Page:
What body do we occupy between the time our lifeless bodies decompose into worm-fodder and when they are resurrected in glory?
The short answer is that we don’t know. The Bible doesn’t say. Biblically speaking, it’s a secret. But it’s no secret that the absence of knowledge can’t deter bloggers from opining for 800 words.
So, let’s start with what the Bible does say:
- Disembodied spirits seem to require a material, animated host, i.e. a person or animal (remember the pigs) in which to operate in the material world. In Scripture we see spirit beings such as angels and demons disengaged from the material dimension until they manifest in a bodily form.
- Matt 12:43 When the unclean spirit has gone out of a person, it passes through waterless places seeking rest, but finds none.
- 2 Kings 6:17 Then Elisha prayed and said, “O Lord, please open his eyes that he may see.” So the Lord opened the eyes of the young man, and he saw, and behold, the mountain was full of horses and chariots of fire all around Elisha.
- Bodies are mortal but spirits are immortal. A human being’s spirit separates from his/her mortal body when that body stops functioning—dies—and translocates to where Jesus is, a realm called Paradise (Luke 23:43; 2 Cor 12:3).
- Our resurrected, immortal bodies will be united with our spirits on a particular day, the day of resurrection, when the Millennial Kingdom is established. To be more specific, believers are raised at the first resurrection and unbelievers at the second resurrection (Rev 20:5-6). The resurrected body is immortal, imperishable, and “heavenly” vis-à-vis the mortal, perishable body which is “earthly” (1 Cor 15:35-53).
- If a mortal body is still available for resuscitation, the spirit can be reunited. Lazarus, though his corpse was four days past its expiry date, is brought out of the tomb, still embalmed in preservatives. We also see this occur with Jairus’ deceased daughter, the Shunamite’s recently departed son, and of course the dozens of revenant saints who popped out of their sepulchres after being (presumably freshly) inhumed (Matt 27:52).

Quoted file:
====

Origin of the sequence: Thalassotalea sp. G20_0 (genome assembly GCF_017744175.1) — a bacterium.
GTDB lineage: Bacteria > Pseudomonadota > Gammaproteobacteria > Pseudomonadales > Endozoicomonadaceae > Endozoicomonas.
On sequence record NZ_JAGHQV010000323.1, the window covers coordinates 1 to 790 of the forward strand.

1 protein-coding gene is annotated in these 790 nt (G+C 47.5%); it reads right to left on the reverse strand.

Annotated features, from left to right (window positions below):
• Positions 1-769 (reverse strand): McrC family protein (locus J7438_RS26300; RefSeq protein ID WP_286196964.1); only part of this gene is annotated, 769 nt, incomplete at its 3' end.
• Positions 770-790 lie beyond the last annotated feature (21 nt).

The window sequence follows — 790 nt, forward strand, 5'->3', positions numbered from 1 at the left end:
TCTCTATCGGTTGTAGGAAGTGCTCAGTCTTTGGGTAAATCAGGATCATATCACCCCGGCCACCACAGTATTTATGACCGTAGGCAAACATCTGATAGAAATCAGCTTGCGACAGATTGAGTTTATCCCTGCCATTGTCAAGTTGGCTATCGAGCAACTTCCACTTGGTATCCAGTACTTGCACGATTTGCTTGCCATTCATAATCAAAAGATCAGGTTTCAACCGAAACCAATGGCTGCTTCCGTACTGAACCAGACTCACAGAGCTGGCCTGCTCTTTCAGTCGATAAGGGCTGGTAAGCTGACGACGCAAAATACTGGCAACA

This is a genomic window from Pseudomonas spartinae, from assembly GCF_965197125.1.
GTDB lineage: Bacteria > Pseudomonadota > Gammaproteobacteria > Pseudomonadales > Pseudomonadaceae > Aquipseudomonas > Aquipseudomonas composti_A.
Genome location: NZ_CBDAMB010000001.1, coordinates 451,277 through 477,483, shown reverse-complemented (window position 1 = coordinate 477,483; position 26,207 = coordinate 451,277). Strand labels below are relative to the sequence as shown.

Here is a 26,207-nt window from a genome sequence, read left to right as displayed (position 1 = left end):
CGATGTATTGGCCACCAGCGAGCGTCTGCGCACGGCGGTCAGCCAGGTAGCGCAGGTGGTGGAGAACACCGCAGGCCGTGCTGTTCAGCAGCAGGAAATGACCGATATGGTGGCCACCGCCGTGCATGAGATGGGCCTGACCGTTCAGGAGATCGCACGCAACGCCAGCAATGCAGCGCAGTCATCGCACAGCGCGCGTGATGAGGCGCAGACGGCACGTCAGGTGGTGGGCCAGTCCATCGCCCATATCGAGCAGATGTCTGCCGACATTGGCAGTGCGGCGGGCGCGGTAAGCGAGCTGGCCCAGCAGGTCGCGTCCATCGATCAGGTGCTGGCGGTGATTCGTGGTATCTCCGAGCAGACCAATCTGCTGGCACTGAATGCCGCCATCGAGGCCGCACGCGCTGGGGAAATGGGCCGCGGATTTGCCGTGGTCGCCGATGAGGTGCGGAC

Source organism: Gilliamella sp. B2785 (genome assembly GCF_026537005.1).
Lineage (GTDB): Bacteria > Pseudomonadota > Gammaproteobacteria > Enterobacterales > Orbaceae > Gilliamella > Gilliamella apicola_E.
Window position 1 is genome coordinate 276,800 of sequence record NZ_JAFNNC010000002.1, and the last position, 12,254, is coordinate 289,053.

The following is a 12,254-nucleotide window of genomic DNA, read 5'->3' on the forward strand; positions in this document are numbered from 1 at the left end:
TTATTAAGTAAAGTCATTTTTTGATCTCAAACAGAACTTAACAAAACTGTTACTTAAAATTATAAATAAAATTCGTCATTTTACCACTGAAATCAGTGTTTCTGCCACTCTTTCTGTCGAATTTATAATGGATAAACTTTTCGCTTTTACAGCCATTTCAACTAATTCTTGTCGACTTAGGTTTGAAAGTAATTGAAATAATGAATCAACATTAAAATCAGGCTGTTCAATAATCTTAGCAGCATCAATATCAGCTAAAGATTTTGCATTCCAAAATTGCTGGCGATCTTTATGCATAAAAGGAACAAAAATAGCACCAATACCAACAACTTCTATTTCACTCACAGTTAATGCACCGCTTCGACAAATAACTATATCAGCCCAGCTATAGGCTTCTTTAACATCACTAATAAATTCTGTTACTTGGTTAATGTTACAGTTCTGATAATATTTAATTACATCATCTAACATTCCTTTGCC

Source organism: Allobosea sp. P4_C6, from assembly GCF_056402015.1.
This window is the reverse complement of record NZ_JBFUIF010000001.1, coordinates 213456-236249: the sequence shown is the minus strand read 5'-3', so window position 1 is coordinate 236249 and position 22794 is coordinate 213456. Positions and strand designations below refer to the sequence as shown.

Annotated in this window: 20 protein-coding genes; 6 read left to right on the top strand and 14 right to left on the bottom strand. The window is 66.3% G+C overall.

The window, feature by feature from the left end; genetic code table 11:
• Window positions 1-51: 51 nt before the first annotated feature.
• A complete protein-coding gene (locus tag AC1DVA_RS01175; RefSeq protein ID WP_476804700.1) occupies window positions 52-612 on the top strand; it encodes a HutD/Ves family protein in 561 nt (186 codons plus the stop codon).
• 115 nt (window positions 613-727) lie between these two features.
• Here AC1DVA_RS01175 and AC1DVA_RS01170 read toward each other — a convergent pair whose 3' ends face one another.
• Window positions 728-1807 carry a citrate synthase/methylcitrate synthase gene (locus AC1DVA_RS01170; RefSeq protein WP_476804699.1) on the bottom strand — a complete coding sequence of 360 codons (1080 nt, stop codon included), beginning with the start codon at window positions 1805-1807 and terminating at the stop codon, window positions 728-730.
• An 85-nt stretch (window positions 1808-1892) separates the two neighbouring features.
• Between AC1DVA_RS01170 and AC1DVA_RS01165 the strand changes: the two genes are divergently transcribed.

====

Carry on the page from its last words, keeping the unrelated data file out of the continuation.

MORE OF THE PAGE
- There are times when invisible disembodied spirits manifest in other ways. Rev 6:9 …I saw under the altar the souls of those who had been slain for the word of God and for the witness they had borne. … 20:4 … I saw the souls of those who had been beheaded for the testimony of Jesus and for the word of God, …They came to life and reigned with Christ for a thousand years.
Another example of a spirit manifesting visibly is when the Holy Spirit descended (visible spatial movement) “like a dove” (Matt 3:16). Unlike the many depictions of the Holy Spirit appearing in the form of a feathery white animal, “like a dove” refers rather to the method of descent; as in He alighted the way a dove would, as opposed to the thud of a dropped anvil, or the pounce of a startled cat.
You also see Jesus referencing the dead rich man and Lazarus in their respective afterlives, both in recognizable bodies. (See Visitor’s Guide to Hell for more on that fascinating account.)
Now for a fun one… Moses and Elijah appear to three bemused disciples on the Mount of Transfiguration in an apparent bodily form (Matt 17:3). Are these earth-suits early renditions of glorified bodies, or merely old editions neatly preserved for this particular use? Consider this: Elijah’s body uniquely escaped mortality and its concomitant decomposition. He never died, and was assumed body and spirit into Paradise. So, we know why he could visit with Jesus on the Mount, but what about Moses? Although Moses went the ineluctable way of all mankind when he died at a ripe old age, the final destination of his lifeless body is far less certain. The biblical writer, Jude, recounts with irksome brevity that Moses’ corpse became a matter of supernatural significance:
Jude 9 But when the archangel Michael, contending with the devil, was disputing about the body of Moses, he did not presume to pronounce a blasphemous judgment, but said, “The Lord rebuke you.”
Sometimes I wish biblical revelation came with footnotes (no, the MacArthur Study Bible notes don’t count!) Here Jude leaves us with a titillating glimpse into what must be the most noteworthy unsolved mystery in history: what on earth was it about this human cadaver that could bring the archangel and the devil to fisticuffs?
We are told in Deuteronomy 34:6 that God buried Moses in a spot no one knows. So we know his body was entombed on earth. But perhaps it was kept in a way that was meant to preserve it somehow so that Moses could make use of it again when he and Elijah entered the material world a second time, to minister to Jesus on the Mount of Transfiguration. When Satan tried to interfere Michael was deployed to defend it.
Ok, I think we’ve burrowed deep enough in the rabbit hole. Let’s come up for air and remind ourselves of where we began. What type of body, if any, do saints occupy in the intermediate state? We don’t know. The Bible doesn’t say. It’s a secret.